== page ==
When conservationists use the word "Wilderness" it usually means one of two things - either a wild and unspoiled area, or public land that has been protected under the Wilderness Act.
Wild, unspoiled places are a precious - and vanishing - part of Oregon's natural heritage. The word "wilderness" derives from the notion of wildness and wild places - areas that are not controlled by humans. The word is derived from an Old-English term wildeornes, which means "place of the wild animals." Wilderness does not mean a place where humans never go, or a place that humans have never had an effect upon. It simply means a place where nature is left to find its own path, without interference from logging, roads, development, dams, etc.
Wilderness can be a pristine forest, or it can be an area that has recovered from historic logging. It can be a vast landscape of desert sagebrush and lava rock, or it can be a few thousand acres of old-growth trees.
Whatever their size or location, wild, unspoiled places offer our families a glimpse of the world as it was before Interstate Highways, chainsaws, and traffic jams. In wild places, Americans can still find freedom, solitude, and adventure.
Federally protected Wilderness Areas are places that have been set aside by Congress in order to permanently protect their unspoiled charecter. The 1964 Wilderness Act provides the foundation for these safeguards. Wilderness designation protects the public's ability to enjoy activities like hiking, camping, whitewater boating, horseback riding, hunting, and fishing while at the same time protecting land from destructive logging, mining, road building, and other forms of development.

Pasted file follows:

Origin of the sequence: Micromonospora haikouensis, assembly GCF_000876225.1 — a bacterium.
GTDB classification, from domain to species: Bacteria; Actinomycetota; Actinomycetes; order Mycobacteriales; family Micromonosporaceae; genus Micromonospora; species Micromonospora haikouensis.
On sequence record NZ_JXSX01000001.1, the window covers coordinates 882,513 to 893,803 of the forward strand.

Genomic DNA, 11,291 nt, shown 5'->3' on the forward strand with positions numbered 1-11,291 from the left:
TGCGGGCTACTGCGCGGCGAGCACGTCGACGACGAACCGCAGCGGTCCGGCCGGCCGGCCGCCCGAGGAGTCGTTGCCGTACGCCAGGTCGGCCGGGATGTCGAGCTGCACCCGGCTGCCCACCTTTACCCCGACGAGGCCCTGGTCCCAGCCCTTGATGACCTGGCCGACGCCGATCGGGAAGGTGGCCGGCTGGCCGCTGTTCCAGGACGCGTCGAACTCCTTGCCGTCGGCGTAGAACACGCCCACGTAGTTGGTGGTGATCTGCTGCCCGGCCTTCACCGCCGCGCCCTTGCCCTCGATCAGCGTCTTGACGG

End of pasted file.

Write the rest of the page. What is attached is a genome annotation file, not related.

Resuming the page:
The Act defines Wilderness as:
- "...lands designated for preservation and protection in their natural condition..." Section 2(a)
- "...an area where the earth and its community of life are untrammeled by man..." Section 2(c)
- "...an area of undeveloped Federal land retaining its primeval character and influence, without permanent improvement or human habitation..." Section 2(c)
- "...generally appears to have been affected primarily by the forces of nature, with the imprint of man's work substantially unnoticeable..." Section 2(c)
- "...has outstanding opportunities for solitude or a primitive and unconfined type of recreation..." Section 2(c)
- "...shall be devoted to the public purposes of recreation, scenic, scientific, educational, conservation and historic use." Section 4(b)